Should a GP prescribe amitriptyline to a patient who is already suffering from fatigue due to MDS/MPN? I have cut down to taking it every other day (at 6.0 pm) but I'm still a zombie most of the time. I may be elderly but I still have things to do.
MPN and amitriptyline: Should a GP prescribe... - MPN Voice
I do not know of any issues with amitriptyline and MPNs per se, but there are a significant number of cautions regarding medical conditions indicated for it (including older age). online.epocrates.com/drugs/...
The larger question is whether GPs should prescribe a tricyclic antidepressant to anyone with a medically-complex case. As I recall this is being used for neuropathic pain, for which there is an indication. This matter would be better handled by a team of a neurologist and your MPN Specialist working together.
As you already know, drowsiness is one of the common adverse effects of amitriptyline. There is a different class of medications also used to treat neuropathic pain (Lyrica/Neurontin) that you might want to review with a qualified doctor. Do note that these medications can also have somnolence as an adverse effect. You may or may not tolerate one of these better.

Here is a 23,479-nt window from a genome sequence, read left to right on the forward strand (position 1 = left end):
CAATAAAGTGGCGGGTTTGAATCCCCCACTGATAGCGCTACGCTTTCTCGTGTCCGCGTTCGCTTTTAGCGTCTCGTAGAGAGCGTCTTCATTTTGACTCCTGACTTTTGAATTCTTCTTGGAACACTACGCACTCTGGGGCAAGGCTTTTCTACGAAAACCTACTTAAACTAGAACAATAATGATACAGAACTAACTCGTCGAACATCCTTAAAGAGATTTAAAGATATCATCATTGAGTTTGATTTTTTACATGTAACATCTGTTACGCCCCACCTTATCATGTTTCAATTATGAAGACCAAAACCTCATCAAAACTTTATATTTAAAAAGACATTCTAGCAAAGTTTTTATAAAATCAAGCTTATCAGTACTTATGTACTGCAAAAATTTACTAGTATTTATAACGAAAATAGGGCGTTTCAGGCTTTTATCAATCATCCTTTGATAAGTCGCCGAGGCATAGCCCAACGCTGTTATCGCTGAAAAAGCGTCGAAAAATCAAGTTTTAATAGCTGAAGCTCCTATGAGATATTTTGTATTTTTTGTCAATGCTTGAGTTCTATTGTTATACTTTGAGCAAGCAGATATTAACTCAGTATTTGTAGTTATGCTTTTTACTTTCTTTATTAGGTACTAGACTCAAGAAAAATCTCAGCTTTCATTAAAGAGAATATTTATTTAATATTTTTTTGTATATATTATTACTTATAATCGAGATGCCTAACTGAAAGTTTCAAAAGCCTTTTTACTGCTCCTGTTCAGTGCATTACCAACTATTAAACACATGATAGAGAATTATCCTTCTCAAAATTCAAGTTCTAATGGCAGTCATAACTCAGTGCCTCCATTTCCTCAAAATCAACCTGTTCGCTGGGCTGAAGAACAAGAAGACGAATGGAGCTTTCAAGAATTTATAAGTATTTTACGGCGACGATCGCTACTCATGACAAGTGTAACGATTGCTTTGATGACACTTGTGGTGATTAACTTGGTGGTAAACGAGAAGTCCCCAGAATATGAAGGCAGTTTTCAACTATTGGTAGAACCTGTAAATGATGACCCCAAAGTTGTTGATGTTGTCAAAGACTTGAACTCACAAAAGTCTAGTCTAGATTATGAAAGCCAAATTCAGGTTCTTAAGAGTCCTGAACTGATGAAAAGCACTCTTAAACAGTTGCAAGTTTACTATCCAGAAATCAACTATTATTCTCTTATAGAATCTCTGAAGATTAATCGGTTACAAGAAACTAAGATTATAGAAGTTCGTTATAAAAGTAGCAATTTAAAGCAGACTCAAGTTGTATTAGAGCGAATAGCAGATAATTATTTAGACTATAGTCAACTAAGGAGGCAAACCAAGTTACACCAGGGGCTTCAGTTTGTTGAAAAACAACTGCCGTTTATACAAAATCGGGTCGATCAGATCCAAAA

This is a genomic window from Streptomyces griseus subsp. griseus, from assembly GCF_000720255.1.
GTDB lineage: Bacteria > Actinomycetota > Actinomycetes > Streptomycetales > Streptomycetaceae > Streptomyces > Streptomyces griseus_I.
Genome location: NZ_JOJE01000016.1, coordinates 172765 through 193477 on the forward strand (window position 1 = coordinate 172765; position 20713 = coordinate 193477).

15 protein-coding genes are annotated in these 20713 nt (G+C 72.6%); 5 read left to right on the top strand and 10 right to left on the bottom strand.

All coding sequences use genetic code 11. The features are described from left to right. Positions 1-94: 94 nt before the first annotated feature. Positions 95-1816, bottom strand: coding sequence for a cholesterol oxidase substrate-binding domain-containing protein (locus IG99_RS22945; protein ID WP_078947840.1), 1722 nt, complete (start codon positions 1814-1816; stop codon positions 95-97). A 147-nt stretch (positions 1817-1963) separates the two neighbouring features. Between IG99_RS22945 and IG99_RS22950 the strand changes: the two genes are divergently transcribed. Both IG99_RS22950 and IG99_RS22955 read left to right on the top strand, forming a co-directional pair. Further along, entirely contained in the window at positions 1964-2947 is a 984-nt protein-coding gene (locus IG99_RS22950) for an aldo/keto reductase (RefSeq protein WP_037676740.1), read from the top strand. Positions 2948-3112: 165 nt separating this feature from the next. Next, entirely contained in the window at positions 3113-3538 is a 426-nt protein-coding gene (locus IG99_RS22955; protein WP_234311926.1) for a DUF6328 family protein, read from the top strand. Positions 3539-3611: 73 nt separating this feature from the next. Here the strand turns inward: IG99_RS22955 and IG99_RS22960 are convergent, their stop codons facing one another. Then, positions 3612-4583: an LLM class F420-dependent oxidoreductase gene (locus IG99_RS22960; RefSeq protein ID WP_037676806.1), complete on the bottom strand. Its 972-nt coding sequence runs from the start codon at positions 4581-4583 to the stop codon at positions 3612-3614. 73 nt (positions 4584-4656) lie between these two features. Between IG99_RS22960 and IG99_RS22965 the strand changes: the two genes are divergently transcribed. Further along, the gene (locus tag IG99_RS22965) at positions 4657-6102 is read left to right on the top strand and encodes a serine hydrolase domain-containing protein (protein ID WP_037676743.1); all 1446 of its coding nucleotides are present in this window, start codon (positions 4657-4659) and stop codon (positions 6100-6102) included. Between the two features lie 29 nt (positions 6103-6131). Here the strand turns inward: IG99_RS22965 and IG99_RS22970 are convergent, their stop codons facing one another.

Suggest you review your options, looking at the risk/benefit profile of your choices then discuss it with a physician with expertise in treating nerve pain in medically complex cases.
Hope that helps.
Thanks Hunter, for your knowledgeable reply, as always. My neuropathy was never described as giving pain (feeling like wearing socks) but GP insisted I take it because it would help me sleep, help with the pain and help with my low mood. It doesn't help with anything and I don't have "low mood" - only when my partner starts playing "let's get Maggie". I told her I wasn't depressed, and the dose is only 10mg. I'm clearly sensitive to things that send me to sleep or keep me awake (like coffee).
The neuropathy predates my MDS/MPN diagnosis by about five years but my haematologist says it is not a symptom. I'm having two lots of blood tests next month, one for diabetes, which I expect to be negative. In the meantime, I have stopped the amitriptyline every other day and am treating the neuropathy with vibration. It can't do any harm (I hope).